In other cases, the cloud AI training may result in neural network models which have too many layers to run efficiently on edge devices. In these cases, the edge AI can run a lighter neural network that creates an intermediate representation of the input which is more compressed and can therefore be sent to the cloud for further AI processing. During training time, edge and cloud AI can operate in hybrid mode to provide something akin to "virtual active learning," where the edge AI sifts through vast amounts of data and "teaches" the cloud AI.
Fernandez-Ruiz has found the types of supported neural network architectures in edge AI chipsets are limited, and usually running months behind what can be achieved in the cloud. One useful approach for addressing these limitations has been to use compiler toolchains and stacks like Apache TVM, which help in porting a model from one platform to another.
Another approach has been to use network architectures known to work well in edge AI, and train them directly for the target platform. He has found that given enough volume and variety of training data, this approach can often outperform the cross-platform compiler approaches in terms of in terms of absolute performance. However, it also requires some manual work during training, and in pre- and post-processing.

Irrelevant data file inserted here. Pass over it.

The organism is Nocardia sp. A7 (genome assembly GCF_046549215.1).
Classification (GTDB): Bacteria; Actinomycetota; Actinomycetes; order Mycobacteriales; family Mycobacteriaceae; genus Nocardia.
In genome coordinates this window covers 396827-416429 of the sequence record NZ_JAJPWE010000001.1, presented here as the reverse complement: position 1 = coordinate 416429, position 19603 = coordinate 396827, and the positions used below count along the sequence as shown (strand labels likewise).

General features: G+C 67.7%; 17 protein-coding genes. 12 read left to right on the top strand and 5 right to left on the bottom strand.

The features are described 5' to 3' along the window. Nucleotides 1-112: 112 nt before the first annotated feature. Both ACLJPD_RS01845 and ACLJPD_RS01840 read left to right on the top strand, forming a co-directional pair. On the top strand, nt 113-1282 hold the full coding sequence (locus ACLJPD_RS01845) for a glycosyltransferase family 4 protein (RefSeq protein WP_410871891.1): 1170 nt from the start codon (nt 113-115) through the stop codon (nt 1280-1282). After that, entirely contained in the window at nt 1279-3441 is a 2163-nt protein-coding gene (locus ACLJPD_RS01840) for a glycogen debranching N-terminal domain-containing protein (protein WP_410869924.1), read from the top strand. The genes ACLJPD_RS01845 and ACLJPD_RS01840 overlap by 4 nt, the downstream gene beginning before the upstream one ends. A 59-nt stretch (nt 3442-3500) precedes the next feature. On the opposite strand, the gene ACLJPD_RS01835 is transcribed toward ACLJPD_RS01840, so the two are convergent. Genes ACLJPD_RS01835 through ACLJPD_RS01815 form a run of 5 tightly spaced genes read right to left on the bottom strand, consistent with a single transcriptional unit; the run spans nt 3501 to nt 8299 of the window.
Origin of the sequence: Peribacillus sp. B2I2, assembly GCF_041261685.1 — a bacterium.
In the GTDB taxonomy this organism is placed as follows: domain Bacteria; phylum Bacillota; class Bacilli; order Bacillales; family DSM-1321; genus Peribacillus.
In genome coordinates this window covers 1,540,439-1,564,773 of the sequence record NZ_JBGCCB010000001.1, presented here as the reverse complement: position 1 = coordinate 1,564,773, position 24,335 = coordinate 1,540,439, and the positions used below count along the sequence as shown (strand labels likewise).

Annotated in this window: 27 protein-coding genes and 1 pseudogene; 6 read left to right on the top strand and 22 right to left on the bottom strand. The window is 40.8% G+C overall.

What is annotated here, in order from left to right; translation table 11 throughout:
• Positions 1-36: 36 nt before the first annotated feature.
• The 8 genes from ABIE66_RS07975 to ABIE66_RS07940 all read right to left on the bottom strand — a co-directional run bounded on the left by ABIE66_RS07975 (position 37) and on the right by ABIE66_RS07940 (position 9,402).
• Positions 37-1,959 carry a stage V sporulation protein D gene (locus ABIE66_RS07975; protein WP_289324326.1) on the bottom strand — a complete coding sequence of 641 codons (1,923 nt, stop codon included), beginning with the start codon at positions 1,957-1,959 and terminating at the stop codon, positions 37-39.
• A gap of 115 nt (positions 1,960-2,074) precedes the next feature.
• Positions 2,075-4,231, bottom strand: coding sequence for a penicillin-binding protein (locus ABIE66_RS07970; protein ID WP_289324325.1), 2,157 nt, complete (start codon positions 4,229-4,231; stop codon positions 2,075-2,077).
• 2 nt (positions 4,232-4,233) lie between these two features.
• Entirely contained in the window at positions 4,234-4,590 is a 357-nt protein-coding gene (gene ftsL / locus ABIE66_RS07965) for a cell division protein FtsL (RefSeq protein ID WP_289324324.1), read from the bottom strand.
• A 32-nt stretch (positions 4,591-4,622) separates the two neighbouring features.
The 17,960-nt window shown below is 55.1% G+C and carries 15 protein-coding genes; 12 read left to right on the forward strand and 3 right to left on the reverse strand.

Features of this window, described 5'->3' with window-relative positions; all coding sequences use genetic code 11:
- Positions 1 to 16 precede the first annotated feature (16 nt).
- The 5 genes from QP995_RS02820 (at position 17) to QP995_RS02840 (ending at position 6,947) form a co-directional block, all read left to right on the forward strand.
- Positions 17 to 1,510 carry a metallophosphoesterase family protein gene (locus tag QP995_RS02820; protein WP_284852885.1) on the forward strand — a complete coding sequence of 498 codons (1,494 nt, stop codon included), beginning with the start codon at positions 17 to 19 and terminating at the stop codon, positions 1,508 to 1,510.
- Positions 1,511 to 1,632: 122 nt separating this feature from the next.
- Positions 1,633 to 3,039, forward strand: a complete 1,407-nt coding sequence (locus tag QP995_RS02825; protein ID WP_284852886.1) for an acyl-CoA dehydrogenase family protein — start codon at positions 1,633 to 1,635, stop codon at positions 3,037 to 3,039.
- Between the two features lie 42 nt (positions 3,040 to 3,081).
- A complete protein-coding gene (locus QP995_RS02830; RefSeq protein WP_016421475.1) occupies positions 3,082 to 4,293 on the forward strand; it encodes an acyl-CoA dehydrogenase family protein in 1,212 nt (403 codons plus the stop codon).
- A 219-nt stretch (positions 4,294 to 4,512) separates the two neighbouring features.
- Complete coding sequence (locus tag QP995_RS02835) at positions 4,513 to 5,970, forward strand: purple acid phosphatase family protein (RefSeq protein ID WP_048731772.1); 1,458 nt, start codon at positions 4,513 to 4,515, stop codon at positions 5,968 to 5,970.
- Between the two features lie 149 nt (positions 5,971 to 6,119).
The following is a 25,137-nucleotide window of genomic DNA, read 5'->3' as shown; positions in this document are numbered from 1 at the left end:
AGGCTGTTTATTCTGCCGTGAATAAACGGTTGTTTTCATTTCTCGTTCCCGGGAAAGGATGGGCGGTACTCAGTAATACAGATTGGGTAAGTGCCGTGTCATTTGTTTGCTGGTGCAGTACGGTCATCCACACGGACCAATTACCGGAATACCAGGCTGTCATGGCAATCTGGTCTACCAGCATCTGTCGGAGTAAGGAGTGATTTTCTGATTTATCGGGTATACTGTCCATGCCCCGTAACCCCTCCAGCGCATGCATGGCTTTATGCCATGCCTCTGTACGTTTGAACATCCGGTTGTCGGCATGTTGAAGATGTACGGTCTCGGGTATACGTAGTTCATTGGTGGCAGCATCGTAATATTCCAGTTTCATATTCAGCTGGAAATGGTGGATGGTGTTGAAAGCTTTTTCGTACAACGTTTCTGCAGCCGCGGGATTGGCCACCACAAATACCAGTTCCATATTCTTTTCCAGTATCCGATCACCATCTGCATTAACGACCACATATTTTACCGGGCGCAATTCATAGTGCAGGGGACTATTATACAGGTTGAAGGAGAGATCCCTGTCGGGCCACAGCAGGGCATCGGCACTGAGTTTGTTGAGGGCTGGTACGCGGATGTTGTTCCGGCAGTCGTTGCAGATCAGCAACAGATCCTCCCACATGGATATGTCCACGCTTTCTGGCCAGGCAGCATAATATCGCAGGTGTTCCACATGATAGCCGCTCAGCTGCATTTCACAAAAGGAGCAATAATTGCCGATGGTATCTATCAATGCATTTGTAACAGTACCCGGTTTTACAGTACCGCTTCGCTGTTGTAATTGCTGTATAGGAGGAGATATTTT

Common tradeoffs between edge and cloud AI
Accenture's Nebolsky said some of the most common tradeoffs developers need to consider between cloud and edge AI include the following:
- Processing power: Edge computing devices are typically less powerful and difficult to replace or upgrade.
- Latency: The cloud is fast, but not ready for real-time applications like driving a car or industrial controls.
- Energy consumption: Most designers typically don't have to consider energy consumption constraints with cloud the way they do with the edge.
- Connectivity: Safety-critical services like autonomous vehicles can't afford to stop working when connectivity drops, which can push processing for real-time AI-driven decisions to the edge.
Security: AI services that drive authentication and processing of sensitive information like fingerprints or medical records are generally best accomplished locally for security concerns. Even when very strong cloud security is in place, the user perception of better privacy from edge processing can be an important consideration.